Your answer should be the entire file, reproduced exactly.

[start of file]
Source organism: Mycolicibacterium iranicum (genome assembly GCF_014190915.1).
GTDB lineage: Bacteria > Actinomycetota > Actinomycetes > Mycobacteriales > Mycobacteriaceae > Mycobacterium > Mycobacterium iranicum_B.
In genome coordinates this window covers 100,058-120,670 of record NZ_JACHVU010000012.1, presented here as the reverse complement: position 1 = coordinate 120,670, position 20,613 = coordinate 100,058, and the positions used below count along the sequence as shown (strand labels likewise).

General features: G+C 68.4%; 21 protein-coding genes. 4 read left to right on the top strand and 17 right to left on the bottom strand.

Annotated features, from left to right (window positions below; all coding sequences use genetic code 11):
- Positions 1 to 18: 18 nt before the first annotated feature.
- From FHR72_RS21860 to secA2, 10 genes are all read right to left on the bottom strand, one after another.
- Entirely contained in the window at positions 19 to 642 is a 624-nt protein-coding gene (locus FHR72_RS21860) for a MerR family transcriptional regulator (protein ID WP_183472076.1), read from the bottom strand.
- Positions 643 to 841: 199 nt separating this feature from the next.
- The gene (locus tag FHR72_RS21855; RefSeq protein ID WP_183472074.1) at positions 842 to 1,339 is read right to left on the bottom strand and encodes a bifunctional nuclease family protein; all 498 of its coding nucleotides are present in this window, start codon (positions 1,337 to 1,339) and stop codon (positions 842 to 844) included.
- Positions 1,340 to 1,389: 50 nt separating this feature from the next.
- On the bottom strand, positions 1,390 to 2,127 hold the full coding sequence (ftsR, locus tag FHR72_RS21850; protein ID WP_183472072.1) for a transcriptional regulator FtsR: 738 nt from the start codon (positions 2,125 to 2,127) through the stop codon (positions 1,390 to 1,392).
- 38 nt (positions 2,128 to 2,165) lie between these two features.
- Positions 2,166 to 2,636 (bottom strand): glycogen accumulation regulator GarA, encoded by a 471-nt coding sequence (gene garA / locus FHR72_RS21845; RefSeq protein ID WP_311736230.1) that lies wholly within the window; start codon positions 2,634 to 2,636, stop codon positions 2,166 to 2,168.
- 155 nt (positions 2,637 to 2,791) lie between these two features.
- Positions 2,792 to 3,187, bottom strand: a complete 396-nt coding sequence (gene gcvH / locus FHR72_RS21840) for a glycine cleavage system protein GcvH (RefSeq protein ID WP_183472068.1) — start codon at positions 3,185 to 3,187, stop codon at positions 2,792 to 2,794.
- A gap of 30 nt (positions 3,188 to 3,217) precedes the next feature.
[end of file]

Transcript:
Source organism: Mycolicibacterium iranicum (genome assembly GCF_014190915.1).
GTDB lineage: Bacteria > Actinomycetota > Actinomycetes > Mycobacteriales > Mycobacteriaceae > Mycobacterium > Mycobacterium iranicum_B.
In genome coordinates this window covers 100,058-120,670 of record NZ_JACHVU010000012.1, presented here as the reverse complement: position 1 = coordinate 120,670, position 20,613 = coordinate 100,058, and the positions used below count along the sequence as shown (strand labels likewise).

General features: G+C 68.4%; 21 protein-coding genes. 4 read left to right on the top strand and 17 right to left on the bottom strand.

Annotated features, from left to right (window positions below; all coding sequences use genetic code 11):
- Positions 1 to 18: 18 nt before the first annotated feature.
- From FHR72_RS21860 to secA2, 10 genes are all read right to left on the bottom strand, one after another.
- Entirely contained in the window at positions 19 to 642 is a 624-nt protein-coding gene (locus FHR72_RS21860) for a MerR family transcriptional regulator (protein ID WP_183472076.1), read from the bottom strand.
- Positions 643 to 841: 199 nt separating this feature from the next.
- The gene (locus tag FHR72_RS21855; RefSeq protein ID WP_183472074.1) at positions 842 to 1,339 is read right to left on the bottom strand and encodes a bifunctional nuclease family protein; all 498 of its coding nucleotides are present in this window, start codon (positions 1,337 to 1,339) and stop codon (positions 842 to 844) included.
- Positions 1,340 to 1,389: 50 nt separating this feature from the next.
- On the bottom strand, positions 1,390 to 2,127 hold the full coding sequence (ftsR, locus tag FHR72_RS21850; protein ID WP_183472072.1) for a transcriptional regulator FtsR: 738 nt from the start codon (positions 2,125 to 2,127) through the stop codon (positions 1,390 to 1,392).
- 38 nt (positions 2,128 to 2,165) lie between these two features.
- Positions 2,166 to 2,636 (bottom strand): glycogen accumulation regulator GarA, encoded by a 471-nt coding sequence (gene garA / locus FHR72_RS21845; RefSeq protein ID WP_311736230.1) that lies wholly within the window; start codon positions 2,634 to 2,636, stop codon positions 2,166 to 2,168.
- 155 nt (positions 2,637 to 2,791) lie between these two features.
- Positions 2,792 to 3,187, bottom strand: a complete 396-nt coding sequence (gene gcvH / locus FHR72_RS21840) for a glycine cleavage system protein GcvH (RefSeq protein ID WP_183472068.1) — start codon at positions 3,185 to 3,187, stop codon at positions 2,792 to 2,794.
- A gap of 30 nt (positions 3,188 to 3,217) precedes the next feature.